There are two distinct sorts of nostalgia: one that uses big, strong letters, numerous memories, and references, and the other that faithfully recreates college life while using both its positive and negative parts to tell a three-dimensional story. Hridayam by Vineeth Sreenivasan falls smack dab in the heart of this. For everyone who has ever attended an engineering college, this movie will on one hand bring back fond memories. Contrary to 3 Idiots, students who have moved to any of the engineering institutes in the south, especially Chennai, will find the nostalgia’s hyper-specificity appealing. Additionally, it appears like Sreenivasan is attempting to capitalise on the nostalgia of living in the early 2000s by turning it into a trendy fad.
The story follows Arun Neelakandan (Pranav Mohanlal) over the course of more than a decade, and Hridayam follows the clichéd path of exploring life from college to approaching adulthood with as little conflict and as many musical montages as it can do without seeming out of place. Even if the movie is cliched, that is not a negative aspect. Coming-of-age narrative cliches demand a distinct plot that keeps the story cohesive. If not, we have the same brandy in a different bottle.
That’s not to claim the brandy is perfect, either. It simply grew old way too quickly. Putting the connection aside, I believe the screenplay’s organisation is seriously problematic. It’s a nice choice to focus on the developing romance between Arun and Darshana (Darshana Rajendran), but the relationship ends before it reaches the honeymoon stage. Both the cause and the effect are understandable, which forces both of the characters to harbour animosity towards one another. However, things start to go south when the film focuses on Arun’s transformation into the bully senior he consciously attempted to avoid during his college years—a bully who is perpetually angry at the world. It is applicable from a personal perspective that you can get lost in college or that getting everything together requires a lengthy, winding road. Hridayam falters frequently in this area, but at the very least, you can have some semblance of a mirror of reality. The movie chooses to go on by adding a new character, who becomes the Good Samaritan, helping Arun to the correct path. The redemption track, on the other hand, begins off promisingly with Arun’s character having an epiphany after gazing around the flat he is sharing. Again, this distorts reality and chooses the simple solution. The rest of college life and the redemption track are just hurried to the end of the first half.
The second half of the film centres on Arun discovering what comes after college. Sreenivasan takes the leisurely road, both physically and figuratively, as opposed to being narrative-driven. (And yes, I realise that being overly critical of every element of the film would distract from the main issue here.) At its foundation, this is a straightforward coming-of-age movie, but the screenplay’s problems make it drag. There are a few instances of simple story devices, and later, confrontations appear more contrived than authentic, but the film is already 70 minutes long. Despite the criticism of montage-heavy storytelling, I’d be lying if I said the montages weren’t skillfully done. The songs strengthened these arcs and these moments considerably more than the screenplay could have done, blending well with the weak storyline or the ill-defined character arcs.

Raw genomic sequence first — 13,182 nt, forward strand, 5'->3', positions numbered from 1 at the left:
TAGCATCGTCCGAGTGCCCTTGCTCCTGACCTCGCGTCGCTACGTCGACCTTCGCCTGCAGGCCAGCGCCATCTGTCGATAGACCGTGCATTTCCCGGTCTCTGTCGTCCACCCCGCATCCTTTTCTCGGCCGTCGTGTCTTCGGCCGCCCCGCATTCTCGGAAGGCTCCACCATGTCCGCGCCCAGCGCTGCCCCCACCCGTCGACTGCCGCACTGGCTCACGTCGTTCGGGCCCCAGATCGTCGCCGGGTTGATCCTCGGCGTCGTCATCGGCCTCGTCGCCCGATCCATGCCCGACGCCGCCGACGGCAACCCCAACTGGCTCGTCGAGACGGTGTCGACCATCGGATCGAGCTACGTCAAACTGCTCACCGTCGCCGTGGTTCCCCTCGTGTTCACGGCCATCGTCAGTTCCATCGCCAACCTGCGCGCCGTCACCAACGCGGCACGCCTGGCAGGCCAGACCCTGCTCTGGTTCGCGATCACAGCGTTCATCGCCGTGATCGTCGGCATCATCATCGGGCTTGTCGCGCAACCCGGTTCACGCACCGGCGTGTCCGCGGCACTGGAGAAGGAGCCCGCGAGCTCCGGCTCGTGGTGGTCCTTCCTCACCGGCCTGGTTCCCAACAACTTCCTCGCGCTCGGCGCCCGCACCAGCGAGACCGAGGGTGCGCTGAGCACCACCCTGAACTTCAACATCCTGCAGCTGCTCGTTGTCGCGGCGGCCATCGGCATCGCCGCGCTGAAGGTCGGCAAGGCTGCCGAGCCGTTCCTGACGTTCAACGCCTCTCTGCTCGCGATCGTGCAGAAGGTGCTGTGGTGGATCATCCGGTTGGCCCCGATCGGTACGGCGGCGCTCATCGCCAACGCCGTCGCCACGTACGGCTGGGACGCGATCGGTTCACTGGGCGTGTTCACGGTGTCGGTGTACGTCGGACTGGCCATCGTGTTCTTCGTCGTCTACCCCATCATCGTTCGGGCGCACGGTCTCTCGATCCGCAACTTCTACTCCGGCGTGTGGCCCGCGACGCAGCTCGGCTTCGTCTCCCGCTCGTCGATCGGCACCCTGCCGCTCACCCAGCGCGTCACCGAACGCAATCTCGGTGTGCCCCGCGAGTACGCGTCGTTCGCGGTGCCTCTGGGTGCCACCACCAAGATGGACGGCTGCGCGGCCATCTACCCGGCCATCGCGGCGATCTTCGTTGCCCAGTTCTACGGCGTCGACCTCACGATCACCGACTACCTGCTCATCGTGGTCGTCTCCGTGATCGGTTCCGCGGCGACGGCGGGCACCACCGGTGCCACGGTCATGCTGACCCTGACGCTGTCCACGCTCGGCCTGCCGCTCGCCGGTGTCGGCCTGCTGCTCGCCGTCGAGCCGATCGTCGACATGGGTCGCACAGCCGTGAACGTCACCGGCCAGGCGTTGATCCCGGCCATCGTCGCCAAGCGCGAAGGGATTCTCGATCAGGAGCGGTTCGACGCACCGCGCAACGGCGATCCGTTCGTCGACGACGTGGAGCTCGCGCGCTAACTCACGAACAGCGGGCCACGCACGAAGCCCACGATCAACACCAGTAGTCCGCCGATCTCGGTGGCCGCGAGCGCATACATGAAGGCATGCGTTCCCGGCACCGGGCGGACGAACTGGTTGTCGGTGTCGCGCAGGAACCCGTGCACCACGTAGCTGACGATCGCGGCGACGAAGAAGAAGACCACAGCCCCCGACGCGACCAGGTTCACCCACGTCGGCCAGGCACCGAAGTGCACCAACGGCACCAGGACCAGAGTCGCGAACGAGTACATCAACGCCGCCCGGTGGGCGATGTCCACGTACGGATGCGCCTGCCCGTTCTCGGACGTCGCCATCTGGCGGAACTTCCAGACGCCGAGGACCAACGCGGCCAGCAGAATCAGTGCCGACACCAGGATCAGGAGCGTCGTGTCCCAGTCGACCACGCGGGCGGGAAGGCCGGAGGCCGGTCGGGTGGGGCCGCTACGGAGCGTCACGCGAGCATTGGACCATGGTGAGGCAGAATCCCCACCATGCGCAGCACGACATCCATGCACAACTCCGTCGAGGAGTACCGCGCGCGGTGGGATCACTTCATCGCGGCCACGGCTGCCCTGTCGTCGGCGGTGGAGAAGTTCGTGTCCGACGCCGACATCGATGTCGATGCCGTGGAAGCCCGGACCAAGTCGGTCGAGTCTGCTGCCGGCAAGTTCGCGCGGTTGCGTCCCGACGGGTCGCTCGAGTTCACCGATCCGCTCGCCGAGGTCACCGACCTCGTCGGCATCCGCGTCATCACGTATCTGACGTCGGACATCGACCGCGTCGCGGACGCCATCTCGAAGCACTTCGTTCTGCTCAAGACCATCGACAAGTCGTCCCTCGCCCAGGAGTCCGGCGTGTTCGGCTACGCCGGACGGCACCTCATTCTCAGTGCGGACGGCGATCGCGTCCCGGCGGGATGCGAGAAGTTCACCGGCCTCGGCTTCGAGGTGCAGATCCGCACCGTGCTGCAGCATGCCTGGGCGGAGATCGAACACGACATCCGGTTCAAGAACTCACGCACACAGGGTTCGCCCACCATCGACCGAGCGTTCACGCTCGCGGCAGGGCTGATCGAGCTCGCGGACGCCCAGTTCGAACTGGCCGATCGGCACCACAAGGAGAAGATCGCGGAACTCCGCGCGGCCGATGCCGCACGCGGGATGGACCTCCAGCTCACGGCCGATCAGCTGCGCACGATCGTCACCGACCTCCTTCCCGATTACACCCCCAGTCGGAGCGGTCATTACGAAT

However, the performances are what keep the film interesting. Arun Neelakandan, played by Pranav Mohanlal, is arguably the most difficult character in the movie. He endows his character with a laid-back appeal that makes us care about him even in the worst situations. Arun and Darshana are given the most attention in the writing, which gives them the most nuanced, three-dimensional personalities throughout the entire film. Darshana, played by Darshana Rajendran, is unquestionably one of the film’s best performances. She portrays a shy, helpless, cunning, and incredibly intelligent woman with flaws. Rajendran had a wide enough canvas to portray all of Darshana’s characteristics, and she did an excellent job. The connection between Arun and Darshana also perfectly encapsulated the mood of their brief college relationship and later friendship.
The character of Nithya is much weaker written than that of Darshana. Because we are witnessing Arun’s life and know that he will meet someone and fall in love with them repeatedly (otherwise, we wouldn’t be seeing a coming-of-age and romance narrative), Nithya’s character isn’t as well written as I would have liked. But Kalyani Priyadarshan is quite endearing and gives the part extra vigour and tenderness, which helps us believe in the chemistry between Nithya and Arun.
The coming-of-age tale Hidayam is propelled by deft marketing and prominently emphasises the nostalgic qualities of growing up. Its shortcomings do not overshadow the aspects of growing up, which it more skillfully captures. However, the nuance is absent and, surprise, the plot is more important than the characters. The songs used to capture the moments in the screenplay are quite successful, even if the runtime lengthens as a result. The montage storytelling is a very familiar and, at times, lazy, approach on storytelling. It looks like a stunning motion picture. Together, the cinematography by Oddukatthil Vishwajith and the music by Hesham Abdul Wahab give Hridayam a heartbreaking appearance and sound that goes well beyond what the script is able to achieve. However, the core performers do a good job of portraying the honesty of the main characters, making Hridayam a watchable one-time film for those wishing to relive their college years. Expecting too much reality is unwise. Instead, keep an eye out for the underpinning simplicity and soul, as its name suggests.
In 2022, Vineeth Sreenivasan will write and direct the Indian romantic drama film Hridayam.